Environmental campaigners interrupted Sadiq Khan’s mayor’s question time yesterday in protest at his policies on climate change.
The protesters were part of campaign groupsSwitched On London and Fuel Poverty Action, and around 20 protesters began chanting in the assembly chamber before being ejected by City Hall security staff.
The protest ended after around five minutes, with aggressive scenes as some of the protesters were forcibly removed.
The former Tooting MP and the rest of the Assembly left the chamber almost immediately and returned a few minutes after the protesters had left to resume the event.
The protestors announced themselves immediately after London Assembly Chair Jennette Arnold had finished her opening speech, with one protestor interrupting with chants of ‘We want affordable energy, we want climate justice’ before Mr Khan could begin answering his first question.
Others began echoing the chants and unfurled a banner which read ‘Sadiq, no broken climate promises’, and a tug of war ensued between them and security, who managed to remove the banner about two minutes later.
Although the protesters were not violent, they refused to be moved and security resorted to force to remove them in scenes that turned aggressive quickly, with people knocked over as security attempted to carry them out of the room one by one.
Before leaving, the protesters threw dozens of colourful paper airplanes into the auditorium, each with a different message to the Mayor on.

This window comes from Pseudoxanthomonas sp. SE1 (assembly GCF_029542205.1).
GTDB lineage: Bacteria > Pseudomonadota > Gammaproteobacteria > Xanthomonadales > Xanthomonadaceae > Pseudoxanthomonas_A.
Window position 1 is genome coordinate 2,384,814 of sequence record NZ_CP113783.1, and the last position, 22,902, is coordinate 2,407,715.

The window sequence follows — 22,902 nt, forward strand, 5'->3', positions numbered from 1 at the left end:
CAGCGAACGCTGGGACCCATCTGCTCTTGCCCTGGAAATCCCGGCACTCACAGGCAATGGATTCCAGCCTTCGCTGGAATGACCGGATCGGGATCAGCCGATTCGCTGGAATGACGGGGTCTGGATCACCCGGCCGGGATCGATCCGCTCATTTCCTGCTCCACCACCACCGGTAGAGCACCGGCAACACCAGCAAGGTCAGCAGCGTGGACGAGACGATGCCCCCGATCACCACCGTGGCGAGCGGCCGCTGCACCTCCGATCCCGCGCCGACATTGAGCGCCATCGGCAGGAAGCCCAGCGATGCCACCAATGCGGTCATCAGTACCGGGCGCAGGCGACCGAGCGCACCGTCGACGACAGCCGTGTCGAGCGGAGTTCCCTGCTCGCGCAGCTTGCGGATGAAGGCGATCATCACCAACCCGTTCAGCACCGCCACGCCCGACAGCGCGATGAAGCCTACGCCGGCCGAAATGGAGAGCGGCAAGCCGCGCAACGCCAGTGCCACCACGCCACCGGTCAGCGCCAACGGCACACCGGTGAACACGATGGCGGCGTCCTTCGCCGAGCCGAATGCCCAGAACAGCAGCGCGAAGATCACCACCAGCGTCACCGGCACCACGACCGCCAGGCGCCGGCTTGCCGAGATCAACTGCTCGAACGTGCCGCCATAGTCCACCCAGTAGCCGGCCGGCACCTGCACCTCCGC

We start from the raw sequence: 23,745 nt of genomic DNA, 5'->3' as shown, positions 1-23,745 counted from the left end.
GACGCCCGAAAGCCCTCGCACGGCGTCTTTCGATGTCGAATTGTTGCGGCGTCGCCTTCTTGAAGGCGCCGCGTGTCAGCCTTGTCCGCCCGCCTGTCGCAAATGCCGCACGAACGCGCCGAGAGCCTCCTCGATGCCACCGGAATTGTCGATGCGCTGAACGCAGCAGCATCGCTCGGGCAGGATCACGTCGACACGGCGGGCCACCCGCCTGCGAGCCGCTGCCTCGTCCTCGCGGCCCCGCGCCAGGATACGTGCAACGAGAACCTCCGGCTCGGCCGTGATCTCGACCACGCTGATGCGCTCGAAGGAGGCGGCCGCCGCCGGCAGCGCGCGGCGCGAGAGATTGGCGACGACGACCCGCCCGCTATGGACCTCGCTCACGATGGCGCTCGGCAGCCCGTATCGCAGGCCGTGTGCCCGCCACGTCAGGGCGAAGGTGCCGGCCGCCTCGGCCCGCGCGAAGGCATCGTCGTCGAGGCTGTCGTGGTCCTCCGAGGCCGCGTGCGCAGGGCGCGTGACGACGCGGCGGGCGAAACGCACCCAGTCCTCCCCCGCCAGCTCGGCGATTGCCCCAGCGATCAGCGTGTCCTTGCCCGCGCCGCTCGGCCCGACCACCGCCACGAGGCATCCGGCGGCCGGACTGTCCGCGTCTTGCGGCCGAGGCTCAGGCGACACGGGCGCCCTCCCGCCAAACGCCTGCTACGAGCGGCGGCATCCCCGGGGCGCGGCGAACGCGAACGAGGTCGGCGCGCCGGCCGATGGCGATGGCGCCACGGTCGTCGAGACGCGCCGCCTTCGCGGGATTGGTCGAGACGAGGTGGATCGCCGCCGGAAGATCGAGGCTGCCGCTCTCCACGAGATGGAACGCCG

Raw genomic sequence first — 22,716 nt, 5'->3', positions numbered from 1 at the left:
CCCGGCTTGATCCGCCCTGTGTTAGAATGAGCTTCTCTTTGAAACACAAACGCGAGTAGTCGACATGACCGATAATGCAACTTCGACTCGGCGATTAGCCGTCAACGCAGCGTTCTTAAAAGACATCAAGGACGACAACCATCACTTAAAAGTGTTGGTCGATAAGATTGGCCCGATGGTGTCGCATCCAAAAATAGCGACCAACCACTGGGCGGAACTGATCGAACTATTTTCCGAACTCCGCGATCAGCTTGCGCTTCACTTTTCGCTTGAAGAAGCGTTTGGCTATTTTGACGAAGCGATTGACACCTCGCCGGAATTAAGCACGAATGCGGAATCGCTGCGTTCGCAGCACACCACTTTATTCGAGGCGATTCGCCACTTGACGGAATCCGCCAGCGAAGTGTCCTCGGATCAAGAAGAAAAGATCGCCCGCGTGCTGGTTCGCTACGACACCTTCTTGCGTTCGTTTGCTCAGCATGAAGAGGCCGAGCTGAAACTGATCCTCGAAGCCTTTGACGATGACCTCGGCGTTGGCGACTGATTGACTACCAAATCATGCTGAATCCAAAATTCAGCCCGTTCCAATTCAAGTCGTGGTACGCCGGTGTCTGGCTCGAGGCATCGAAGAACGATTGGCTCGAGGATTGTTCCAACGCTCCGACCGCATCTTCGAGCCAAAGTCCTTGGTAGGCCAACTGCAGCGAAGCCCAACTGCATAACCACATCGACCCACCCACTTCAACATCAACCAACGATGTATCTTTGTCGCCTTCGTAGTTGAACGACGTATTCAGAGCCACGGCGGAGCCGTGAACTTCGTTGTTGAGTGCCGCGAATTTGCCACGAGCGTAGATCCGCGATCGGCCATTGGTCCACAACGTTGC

One read: “Set up an ambitious fully licensed public energy company for London.”
Speaking outside City Hall immediately afterwards, Switched On London spokesperson Emma Hughes said: “We’ve been trying to talk to Sadiq Khan for about a year and a half, we’ve had meetings with City Hall, and we just haven’t got anywhere.
“So today we were forced to go into Question Time to take our message to him directly.
“I’m really sad that he didn’t stay to listen to it.”
While the majority of the Assembly, including Mr Khan, left the room, Assembly member Andrew Boff remained and angrily called the protesters ‘democratic bullies’.
A City Hall spokesperson said: “The protesters were politely asked to desist but, when it was clear that they would not allow the meeting to continue, it was adjourned for a few minutes until order was restored.
“A City Hall security guard was injured by the protesters during that process.
“The London Assembly fully supports the rights of people to engage in peaceful protest, but this should not involve preventing democratically-elected Members from holding the Mayor to account on behalf of Londoners.”